1700.1 One of the Earliest Public Notices of a Cricket Match?
"Of course, there are many bare announcements of matches played before that time [the 1740's]. In 1700 The Postboy advertised one to take place on Clapham Common."
Note: An excerpt from a Wikipedia entry accessed on 10/17/08 states: "A series of matches, to be held on Clapham Common [in South London - LMc] , was pre-announced on 30 March by a periodical called The Post Boy. The first was to take place on Easter Monday and prizes of £10 and £20 were at stake. No match reports could be found so the results and scores remain unknown. Interestingly, the advert says the teams would consist of ten Gentlemen per side but the invitation to attend was to Gentlemen and others. This clearly implies that cricket had achieved both the patronage that underwrote it through the 18th century and the spectators who demonstrated its lasting popular appeal."
Thomas Moult, "The Story of the Game," in Moult, ed., Bat and Ball: A New Book of Cricket (The Sportsmans Book Club, London, 1960; reprinted from 1935), page 27. Moult does not further identify this publication.
Caveat: The Wikipedia entry is has incomplete citations and could not be verified.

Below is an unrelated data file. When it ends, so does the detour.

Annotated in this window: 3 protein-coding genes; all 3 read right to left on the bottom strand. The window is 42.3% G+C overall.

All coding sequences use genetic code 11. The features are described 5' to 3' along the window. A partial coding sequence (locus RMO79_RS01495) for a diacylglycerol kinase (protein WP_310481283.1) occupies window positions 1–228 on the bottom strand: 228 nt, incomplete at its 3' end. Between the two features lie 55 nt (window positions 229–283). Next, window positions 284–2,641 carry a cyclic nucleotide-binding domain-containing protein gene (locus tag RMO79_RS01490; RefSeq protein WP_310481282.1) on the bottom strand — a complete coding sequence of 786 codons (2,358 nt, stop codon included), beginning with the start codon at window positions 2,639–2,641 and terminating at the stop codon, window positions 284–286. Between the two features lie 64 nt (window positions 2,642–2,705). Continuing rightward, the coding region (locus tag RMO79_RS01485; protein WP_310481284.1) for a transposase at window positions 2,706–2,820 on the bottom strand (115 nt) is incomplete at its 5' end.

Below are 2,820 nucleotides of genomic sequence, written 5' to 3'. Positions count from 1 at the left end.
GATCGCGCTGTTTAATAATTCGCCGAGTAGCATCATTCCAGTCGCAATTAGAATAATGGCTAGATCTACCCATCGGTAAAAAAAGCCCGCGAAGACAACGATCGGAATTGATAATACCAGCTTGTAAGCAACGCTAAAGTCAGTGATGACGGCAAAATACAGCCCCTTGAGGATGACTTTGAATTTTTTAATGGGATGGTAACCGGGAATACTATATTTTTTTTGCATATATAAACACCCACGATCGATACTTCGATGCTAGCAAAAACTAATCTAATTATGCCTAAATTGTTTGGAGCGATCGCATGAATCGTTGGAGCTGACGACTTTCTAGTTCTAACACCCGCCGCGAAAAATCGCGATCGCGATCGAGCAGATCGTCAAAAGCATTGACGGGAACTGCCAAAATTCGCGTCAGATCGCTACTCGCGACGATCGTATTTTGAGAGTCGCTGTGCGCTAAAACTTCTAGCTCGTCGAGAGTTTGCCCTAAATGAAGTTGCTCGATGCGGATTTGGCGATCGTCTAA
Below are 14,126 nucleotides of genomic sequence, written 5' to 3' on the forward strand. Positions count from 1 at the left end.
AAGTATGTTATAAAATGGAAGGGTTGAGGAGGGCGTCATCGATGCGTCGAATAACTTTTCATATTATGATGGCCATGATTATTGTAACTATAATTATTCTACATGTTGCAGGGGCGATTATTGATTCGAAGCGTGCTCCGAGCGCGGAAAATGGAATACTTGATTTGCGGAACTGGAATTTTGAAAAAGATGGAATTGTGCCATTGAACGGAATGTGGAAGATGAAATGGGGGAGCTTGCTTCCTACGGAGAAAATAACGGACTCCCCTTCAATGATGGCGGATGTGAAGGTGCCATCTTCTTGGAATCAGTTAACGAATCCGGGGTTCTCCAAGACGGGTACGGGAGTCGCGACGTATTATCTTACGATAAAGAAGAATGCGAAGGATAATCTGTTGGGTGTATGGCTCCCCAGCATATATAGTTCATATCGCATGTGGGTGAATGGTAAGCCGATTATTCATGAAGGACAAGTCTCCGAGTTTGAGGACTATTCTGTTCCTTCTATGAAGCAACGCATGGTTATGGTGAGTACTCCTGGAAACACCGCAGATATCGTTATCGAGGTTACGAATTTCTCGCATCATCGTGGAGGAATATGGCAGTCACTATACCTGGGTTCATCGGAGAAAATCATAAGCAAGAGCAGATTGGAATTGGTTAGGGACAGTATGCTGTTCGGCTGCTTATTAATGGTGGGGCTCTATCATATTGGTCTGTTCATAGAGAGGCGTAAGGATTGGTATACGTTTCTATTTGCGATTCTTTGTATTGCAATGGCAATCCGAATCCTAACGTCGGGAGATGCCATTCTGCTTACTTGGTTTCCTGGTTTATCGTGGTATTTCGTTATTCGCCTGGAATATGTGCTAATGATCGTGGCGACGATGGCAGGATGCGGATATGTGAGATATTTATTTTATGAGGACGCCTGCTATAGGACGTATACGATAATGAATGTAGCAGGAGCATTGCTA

Can we confirm this citation, and that it refers to cricket? Do we know of any earlier public announcements of safe-haven games?
1720.2 Holiday in Kent: Cricket, Stool-Ball, Tippling, Kissing
In 1907, a kindred spirit of ours reported [in a listserve-equivalent of the day] on his attempts to find early news coverage of cricket. He reports on a 1720 article he sees as "the first newspaper reference I have yet found to cricket as a popular game:"
"The Holiday coming on, the Alewives of Islington, Kentish Town, and several adjacent villages . . . . The Fields will swarm with Butchers'; Wives and Oyster-Women . . . diverting themselves with their Offspring, whilst their Spouses and Sweethearts are sweating at Ninepins, some at Cricket, others at Stool-Ball, besides an amorous Couple in every Corner . . . Much Noise and Cutting in the Morning; Much Tippling all Day; and much Reeling and Kissing at Night."